Scene Visit | Wharncliffe Woods, Sheffield UK
A good biking friend of mine has moved from my local area of Shropshire, his work as a scaffolder took him to several locations north of here; Manchester, Hull and Sheffield, to name a few. There was plenty of work around those parts when he moved up there over five years ago and he had a choice to live around any of them. Being a restless kind of character he never seemed to settle anywhere for longer than a year, that was till he found the biking delights of a small woodland close to the city of Sheffield. This place is called Wharncliffe Woods (aka Wharny) and hides a history stooped in world class riders and some of the most tech stuff you could ever ride in a small woodland.
Now, five years on, my friend Coynie is the most settled I have ever seen him, loving the trails, which are literally on his doorstep, vowing never to leave the area due to his total love of the local terrain, so why exactly does he keep rambling on about it so much? I figured I had to go and check it out for myself. We decided on a mid-week shoot, unfortunately Coynie couldn’t make it (we arranged for another ride of course!) so I thought I would meet up with another couple of local Sheffield riders, they also live virtually on the edge of the wood, you may have heard of them; Steve Peat and Josh (Loose Dog) Lewis!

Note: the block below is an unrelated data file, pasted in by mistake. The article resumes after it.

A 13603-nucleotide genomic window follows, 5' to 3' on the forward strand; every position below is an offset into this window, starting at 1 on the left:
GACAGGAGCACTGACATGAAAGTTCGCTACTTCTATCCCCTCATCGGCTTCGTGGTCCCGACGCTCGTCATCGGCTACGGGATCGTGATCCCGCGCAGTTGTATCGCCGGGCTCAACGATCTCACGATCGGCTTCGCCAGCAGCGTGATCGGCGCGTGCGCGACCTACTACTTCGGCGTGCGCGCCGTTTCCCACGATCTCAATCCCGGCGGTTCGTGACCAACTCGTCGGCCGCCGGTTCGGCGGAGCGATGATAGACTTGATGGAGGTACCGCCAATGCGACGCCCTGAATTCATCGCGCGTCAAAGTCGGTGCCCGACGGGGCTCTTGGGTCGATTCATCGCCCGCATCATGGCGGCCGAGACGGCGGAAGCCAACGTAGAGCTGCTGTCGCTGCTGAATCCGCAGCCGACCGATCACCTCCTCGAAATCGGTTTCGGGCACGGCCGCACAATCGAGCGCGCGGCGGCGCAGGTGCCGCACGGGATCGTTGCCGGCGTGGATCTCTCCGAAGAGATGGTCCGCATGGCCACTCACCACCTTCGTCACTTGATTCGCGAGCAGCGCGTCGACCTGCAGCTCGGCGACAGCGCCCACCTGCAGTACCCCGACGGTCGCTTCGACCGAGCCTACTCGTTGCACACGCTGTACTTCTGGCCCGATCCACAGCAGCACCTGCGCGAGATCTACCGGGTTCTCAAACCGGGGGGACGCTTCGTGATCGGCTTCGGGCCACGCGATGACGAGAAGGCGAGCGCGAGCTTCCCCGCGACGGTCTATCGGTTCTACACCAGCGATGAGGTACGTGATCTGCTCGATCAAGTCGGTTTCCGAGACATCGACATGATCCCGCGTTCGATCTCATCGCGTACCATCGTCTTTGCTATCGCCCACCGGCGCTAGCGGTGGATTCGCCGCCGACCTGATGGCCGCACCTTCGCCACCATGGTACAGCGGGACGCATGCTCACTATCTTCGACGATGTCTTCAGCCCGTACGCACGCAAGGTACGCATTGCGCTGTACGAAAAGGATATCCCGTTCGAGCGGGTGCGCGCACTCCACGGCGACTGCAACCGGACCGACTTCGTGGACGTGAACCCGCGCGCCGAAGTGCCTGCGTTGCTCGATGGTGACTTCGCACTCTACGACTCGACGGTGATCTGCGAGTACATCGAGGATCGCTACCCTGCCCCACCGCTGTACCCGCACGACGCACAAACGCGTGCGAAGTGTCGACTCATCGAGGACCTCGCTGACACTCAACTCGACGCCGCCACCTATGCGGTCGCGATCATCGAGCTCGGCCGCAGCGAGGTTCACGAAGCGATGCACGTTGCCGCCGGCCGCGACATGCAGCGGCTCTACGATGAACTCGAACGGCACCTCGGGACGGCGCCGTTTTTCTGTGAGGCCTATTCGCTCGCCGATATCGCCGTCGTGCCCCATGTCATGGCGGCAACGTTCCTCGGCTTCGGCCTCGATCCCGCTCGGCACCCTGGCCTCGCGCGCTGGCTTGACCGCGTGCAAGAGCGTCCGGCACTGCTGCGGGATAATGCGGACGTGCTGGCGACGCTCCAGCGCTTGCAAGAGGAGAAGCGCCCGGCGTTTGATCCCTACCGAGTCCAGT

Peaty obviously is a major legend worldwide, so you can just imagine his god-like status in and amongst those parts, he is looked up to, as a kind of king of the MTB scene round there, especially when organizing his annual Steel City race. The race being held on the other side of the road to Wharncliffe, at the more man-made trails center-ish Grenoside Woods. Peaty is now 40 years young, but still ripping, he cut his teeth in these woods, known unsurprisingly as the fastest rider on every trail there. But he is starting to have competition up there, in the form of young Josh Lewis, Josh being best mates to Josh Bryceland (another Wharny regular) not only do they share the same first name, they are also stars of the ‘Ladlife’ viral videos knocking about nowadays, many clips having been recorded at Wharny. Josh 21 years old, also cut his teeth at Wharny Woods, looking up to the big local Peaty for motivation, he is now starting to rip and after managing to finishing 4th overall in the UK’s UKGE after a sketchy season, he is to take on the EWS world in 2015.
It’s pissing down and hailing on arrival and Peaty’s nowhere to be seen at the car park, so I bell him to get the reply, “Noz is here at mine avin’ a brew kidda, we’ll wait till hail storm’s gone then ride down to ya mate” Noz being Josh’s nickname. Soon enough they both arrive, almost a bit like father and son, with the giant 6 foot 5 (196cm) Peaty on his XL Tallboy and Noz 5 foot 9 (175cm) on his Nomad, they couldn’t look more different! “Come on then mate, we’re off to some good bits, then meetin’ track builder lads in a bit” says Peaty after the informal greetings, and we’re off.